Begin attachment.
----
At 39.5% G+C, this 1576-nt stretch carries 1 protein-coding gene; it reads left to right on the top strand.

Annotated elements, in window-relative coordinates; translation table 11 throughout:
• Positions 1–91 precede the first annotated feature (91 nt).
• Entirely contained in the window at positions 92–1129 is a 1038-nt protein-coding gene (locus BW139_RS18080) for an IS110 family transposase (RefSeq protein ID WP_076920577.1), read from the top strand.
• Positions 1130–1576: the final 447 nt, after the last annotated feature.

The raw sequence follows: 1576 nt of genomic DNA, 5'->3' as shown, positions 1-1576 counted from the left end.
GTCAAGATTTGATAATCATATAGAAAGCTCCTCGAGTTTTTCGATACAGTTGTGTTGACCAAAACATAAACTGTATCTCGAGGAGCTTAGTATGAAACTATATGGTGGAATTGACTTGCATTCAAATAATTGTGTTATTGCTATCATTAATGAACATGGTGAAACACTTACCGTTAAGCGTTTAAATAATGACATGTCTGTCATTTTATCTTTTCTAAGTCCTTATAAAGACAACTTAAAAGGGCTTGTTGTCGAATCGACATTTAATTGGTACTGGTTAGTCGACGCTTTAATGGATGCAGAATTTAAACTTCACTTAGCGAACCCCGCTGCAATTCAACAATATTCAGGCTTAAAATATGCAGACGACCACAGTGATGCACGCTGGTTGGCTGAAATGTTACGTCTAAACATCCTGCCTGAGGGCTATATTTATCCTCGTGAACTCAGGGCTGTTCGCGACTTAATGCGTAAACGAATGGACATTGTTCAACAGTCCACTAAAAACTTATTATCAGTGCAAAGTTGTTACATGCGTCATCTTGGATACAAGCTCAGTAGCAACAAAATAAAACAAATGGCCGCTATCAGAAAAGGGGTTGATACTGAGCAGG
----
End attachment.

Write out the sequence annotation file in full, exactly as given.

At 39.5% G+C, this 1576-nt stretch carries 1 protein-coding gene; it reads left to right on the top strand.

Annotated elements, in window-relative coordinates; translation table 11 throughout:
• Positions 1–91 precede the first annotated feature (91 nt).
• Entirely contained in the window at positions 92–1129 is a 1038-nt protein-coding gene (locus BW139_RS18080) for an IS110 family transposase (RefSeq protein ID WP_076920577.1), read from the top strand.
• Positions 1130–1576: the final 447 nt, after the last annotated feature.

The raw sequence follows: 1576 nt of genomic DNA, 5'->3' as shown, positions 1-1576 counted from the left end.
GTCAAGATTTGATAATCATATAGAAAGCTCCTCGAGTTTTTCGATACAGTTGTGTTGACCAAAACATAAACTGTATCTCGAGGAGCTTAGTATGAAACTATATGGTGGAATTGACTTGCATTCAAATAATTGTGTTATTGCTATCATTAATGAACATGGTGAAACACTTACCGTTAAGCGTTTAAATAATGACATGTCTGTCATTTTATCTTTTCTAAGTCCTTATAAAGACAACTTAAAAGGGCTTGTTGTCGAATCGACATTTAATTGGTACTGGTTAGTCGACGCTTTAATGGATGCAGAATTTAAACTTCACTTAGCGAACCCCGCTGCAATTCAACAATATTCAGGCTTAAAATATGCAGACGACCACAGTGATGCACGCTGGTTGGCTGAAATGTTACGTCTAAACATCCTGCCTGAGGGCTATATTTATCCTCGTGAACTCAGGGCTGTTCGCGACTTAATGCGTAAACGAATGGACATTGTTCAACAGTCCACTAAAAACTTATTATCAGTGCAAAGTTGTTACATGCGTCATCTTGGATACAAGCTCAGTAGCAACAAAATAAAACAAATGGCCGCTATCAGAAAAGGGGTTGATACTGAGCAGG